Circa 2008, the options for open source CAD were pretty grim. They were generally poor imitations of commercial CAD programs, in the same style: you have a 3D model and manipulate it by clicking and pulling and so on. In mid 2009 however, we see the first git commits for openscad.
openscad was a very different approach to CAD. It was programmatic. Instead of visually manipulating the object with your mouse, you describe it in text, much like in programming. In fact, many common elements of programming exist in openscad: variables, if statements and so on.
This wasn’t entirely unprecedented. It obviously has some similarities to things like verilog and VHDL where circuits are described in a text format… But it was definitely a change in CAD.
So, people often assume that programmatic CAD exists because people are too lazy to make a nice pretty interface. What they often don’t realize is that there are massive advantages to programmatic CAD over normal CAD.
* Firstly, repetitive tasks can be automatically done. That’s huge! <hold of laser cut chess board> imagine if I’d had to define each of these squares by hand, it would have been hugely tedious. But in a programmatic interface, it was just two loops.
* Objects can be designed parametrically, so that a whole bunch of objects can be designed in a single fell swoop. <Hold up printed keys>
* All the usual tools for open source development can be used. This results, for example, in my 3D printable open source vacuum cleaner being on github… That’s actually not the best part, the best part is that its forked.
Openscad, awesome as it is, is not perfect.
* The underlying engine, openCSG, is prone to errors on some of the more complicated types of objects.
* One can’t get nice beveled connections between parts of objects (as in, for example, Solidworks).
* Openscad’s programming language aspects are not as strong as they may at first appear — for example, you can’t do assignments in loops –, and it not in fact Turing complete.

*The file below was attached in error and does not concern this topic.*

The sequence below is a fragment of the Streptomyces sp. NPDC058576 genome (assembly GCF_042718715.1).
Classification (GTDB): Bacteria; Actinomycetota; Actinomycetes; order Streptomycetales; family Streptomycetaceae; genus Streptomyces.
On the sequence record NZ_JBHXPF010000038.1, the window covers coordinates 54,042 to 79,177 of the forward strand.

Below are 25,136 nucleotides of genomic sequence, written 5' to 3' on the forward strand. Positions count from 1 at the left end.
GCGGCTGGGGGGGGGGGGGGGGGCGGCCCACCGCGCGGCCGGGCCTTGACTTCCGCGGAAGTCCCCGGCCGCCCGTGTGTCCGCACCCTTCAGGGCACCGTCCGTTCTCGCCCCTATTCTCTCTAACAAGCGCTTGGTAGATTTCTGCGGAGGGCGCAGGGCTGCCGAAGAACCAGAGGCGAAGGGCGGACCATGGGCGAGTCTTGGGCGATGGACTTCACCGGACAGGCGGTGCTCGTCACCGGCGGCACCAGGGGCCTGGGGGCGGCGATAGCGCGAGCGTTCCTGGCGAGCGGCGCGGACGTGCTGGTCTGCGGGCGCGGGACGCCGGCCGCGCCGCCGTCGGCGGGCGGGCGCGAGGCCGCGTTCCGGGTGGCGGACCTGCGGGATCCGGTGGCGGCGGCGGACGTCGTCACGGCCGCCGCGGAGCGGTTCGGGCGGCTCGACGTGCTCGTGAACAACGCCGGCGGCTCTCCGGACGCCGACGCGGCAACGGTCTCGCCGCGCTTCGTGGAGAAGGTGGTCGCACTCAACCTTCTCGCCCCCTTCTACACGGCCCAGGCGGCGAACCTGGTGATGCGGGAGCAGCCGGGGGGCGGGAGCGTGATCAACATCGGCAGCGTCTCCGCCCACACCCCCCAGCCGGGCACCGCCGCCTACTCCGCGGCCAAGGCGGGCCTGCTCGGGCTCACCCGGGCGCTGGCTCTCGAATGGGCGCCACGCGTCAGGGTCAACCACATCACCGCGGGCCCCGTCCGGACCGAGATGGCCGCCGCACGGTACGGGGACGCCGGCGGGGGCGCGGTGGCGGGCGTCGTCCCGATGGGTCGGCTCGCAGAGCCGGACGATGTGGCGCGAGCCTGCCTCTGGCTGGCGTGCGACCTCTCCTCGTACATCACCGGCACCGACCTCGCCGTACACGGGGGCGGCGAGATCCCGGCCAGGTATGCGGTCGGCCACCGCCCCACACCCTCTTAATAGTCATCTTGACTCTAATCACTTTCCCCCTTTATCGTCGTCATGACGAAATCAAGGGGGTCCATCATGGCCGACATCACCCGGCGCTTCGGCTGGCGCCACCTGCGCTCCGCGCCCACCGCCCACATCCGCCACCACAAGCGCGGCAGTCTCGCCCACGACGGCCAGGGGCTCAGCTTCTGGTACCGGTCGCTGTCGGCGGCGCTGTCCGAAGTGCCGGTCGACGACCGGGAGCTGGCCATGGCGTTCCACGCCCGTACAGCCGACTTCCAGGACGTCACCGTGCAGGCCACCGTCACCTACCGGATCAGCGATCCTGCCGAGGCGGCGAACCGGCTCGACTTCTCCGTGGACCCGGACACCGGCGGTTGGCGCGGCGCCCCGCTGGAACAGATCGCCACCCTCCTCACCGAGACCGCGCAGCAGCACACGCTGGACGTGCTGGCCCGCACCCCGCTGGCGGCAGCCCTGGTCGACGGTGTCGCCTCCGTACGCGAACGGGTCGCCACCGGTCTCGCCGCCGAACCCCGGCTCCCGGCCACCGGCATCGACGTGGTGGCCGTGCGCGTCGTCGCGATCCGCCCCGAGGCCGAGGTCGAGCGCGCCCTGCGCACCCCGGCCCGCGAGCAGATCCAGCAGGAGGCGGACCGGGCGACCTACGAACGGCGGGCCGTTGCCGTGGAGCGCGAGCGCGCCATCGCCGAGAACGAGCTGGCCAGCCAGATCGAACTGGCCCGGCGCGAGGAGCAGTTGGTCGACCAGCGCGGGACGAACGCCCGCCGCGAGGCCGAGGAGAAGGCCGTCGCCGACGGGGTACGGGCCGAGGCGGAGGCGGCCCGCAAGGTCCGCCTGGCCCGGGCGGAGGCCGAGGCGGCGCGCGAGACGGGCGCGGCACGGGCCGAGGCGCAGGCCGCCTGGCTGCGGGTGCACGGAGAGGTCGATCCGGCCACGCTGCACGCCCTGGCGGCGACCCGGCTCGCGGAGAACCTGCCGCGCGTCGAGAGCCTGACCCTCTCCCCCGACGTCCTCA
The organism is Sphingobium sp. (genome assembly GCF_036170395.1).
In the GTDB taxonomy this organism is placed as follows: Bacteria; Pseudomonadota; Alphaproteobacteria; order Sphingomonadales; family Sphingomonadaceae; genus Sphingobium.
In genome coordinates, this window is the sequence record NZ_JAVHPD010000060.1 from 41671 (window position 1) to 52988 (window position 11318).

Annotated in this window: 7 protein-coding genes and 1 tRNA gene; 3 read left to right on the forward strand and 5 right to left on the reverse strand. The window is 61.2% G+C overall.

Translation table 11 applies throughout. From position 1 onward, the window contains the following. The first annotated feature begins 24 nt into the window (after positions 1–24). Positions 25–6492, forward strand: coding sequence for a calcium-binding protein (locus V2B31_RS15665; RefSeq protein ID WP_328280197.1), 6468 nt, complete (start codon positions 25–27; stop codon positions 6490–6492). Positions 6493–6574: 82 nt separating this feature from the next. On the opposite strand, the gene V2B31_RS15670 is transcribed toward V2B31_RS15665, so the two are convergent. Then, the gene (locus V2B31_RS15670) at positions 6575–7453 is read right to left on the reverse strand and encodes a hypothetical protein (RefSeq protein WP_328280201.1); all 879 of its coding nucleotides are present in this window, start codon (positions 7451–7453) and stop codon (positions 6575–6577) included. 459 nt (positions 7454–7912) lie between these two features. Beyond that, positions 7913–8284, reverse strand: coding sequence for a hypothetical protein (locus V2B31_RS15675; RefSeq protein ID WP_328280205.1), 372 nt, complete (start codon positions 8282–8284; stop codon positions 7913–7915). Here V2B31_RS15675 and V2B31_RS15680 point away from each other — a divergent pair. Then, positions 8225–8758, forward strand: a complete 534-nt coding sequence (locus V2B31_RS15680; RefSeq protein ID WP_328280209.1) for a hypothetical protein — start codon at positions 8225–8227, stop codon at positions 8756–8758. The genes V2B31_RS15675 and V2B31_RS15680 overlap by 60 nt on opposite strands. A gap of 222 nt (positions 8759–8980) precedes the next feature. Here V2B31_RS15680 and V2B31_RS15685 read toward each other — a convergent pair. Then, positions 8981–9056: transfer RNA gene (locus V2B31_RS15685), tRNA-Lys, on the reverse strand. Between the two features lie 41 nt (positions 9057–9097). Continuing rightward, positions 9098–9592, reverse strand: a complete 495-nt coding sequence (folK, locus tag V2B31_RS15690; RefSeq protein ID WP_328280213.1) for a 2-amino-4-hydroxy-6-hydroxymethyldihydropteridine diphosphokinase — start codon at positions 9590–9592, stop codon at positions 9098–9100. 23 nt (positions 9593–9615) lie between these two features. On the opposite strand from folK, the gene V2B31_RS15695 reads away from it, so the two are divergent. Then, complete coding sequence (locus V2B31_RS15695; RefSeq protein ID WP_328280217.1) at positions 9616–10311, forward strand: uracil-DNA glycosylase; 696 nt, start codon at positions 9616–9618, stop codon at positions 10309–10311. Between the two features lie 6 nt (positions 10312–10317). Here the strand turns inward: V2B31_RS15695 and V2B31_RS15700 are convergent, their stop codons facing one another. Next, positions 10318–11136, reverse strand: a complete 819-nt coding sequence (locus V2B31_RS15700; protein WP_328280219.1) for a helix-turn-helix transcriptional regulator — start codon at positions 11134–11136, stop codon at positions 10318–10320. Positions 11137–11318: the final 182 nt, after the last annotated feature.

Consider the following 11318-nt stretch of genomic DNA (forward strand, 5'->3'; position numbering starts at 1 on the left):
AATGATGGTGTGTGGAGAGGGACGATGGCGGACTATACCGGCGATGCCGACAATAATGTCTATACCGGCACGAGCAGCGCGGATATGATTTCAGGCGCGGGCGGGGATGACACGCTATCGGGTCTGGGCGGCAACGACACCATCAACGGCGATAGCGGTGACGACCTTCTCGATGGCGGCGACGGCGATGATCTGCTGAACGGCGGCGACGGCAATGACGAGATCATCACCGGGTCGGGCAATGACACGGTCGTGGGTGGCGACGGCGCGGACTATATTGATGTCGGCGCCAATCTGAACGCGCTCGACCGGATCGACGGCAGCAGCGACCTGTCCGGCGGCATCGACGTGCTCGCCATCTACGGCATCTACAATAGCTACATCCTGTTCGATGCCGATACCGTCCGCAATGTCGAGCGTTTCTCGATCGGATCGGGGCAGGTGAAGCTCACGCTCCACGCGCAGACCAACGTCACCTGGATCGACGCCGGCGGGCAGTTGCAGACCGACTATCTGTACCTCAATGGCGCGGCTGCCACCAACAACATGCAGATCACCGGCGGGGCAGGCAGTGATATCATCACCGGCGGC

A bunch of projects sprang up in the last half year addressing the last one by making an openscad like language embedded in Python. They are:
* pyscad by Kevin Mehall
* openscadpy by Henning Meyer
* pyopenscad by Evan Jones
They either compiled into openscad or used OpenCSG.
Around the same time, I released surfcad, a python based programmatic CAD tool which focuses on surfaces and connecting them, rather than the CSG of solids. Sadly, this didn’t really scale well to large objects.
So where are we?
openscad development is being moved forward by Marius Kintel, who is polishing out bugs. Unfortunately, it is very challenging for outsiders to get content in to openscad.
I personally think that resolving openscad’s failngs can’t really be done without, at the very least, breaking backwards compatibility. I’ve begun writing an entirely new CSG-based programmatic CAD tool, implictCAD, that resolves all these issues. Internal representation of objects is done with functions representing ‘outwardness’, which ends up easily allowing features such as rounded unions and intersections, and creating shells of objects. Since it is embedded in haskell, there are no concerns about programming capabilities.
More over, since the core idea underlying how implicitCAD works isn’t a big CSG engine but a couple mathematical ideas, other implementations could be built on the same principles if people were unhappy with mine.
There will be a blog post describing the math behind implicitCAD on colah.ca within a week, and a working version of implicitCAD should be released within the next few weeks.
Thank you for your time. Are there any questions?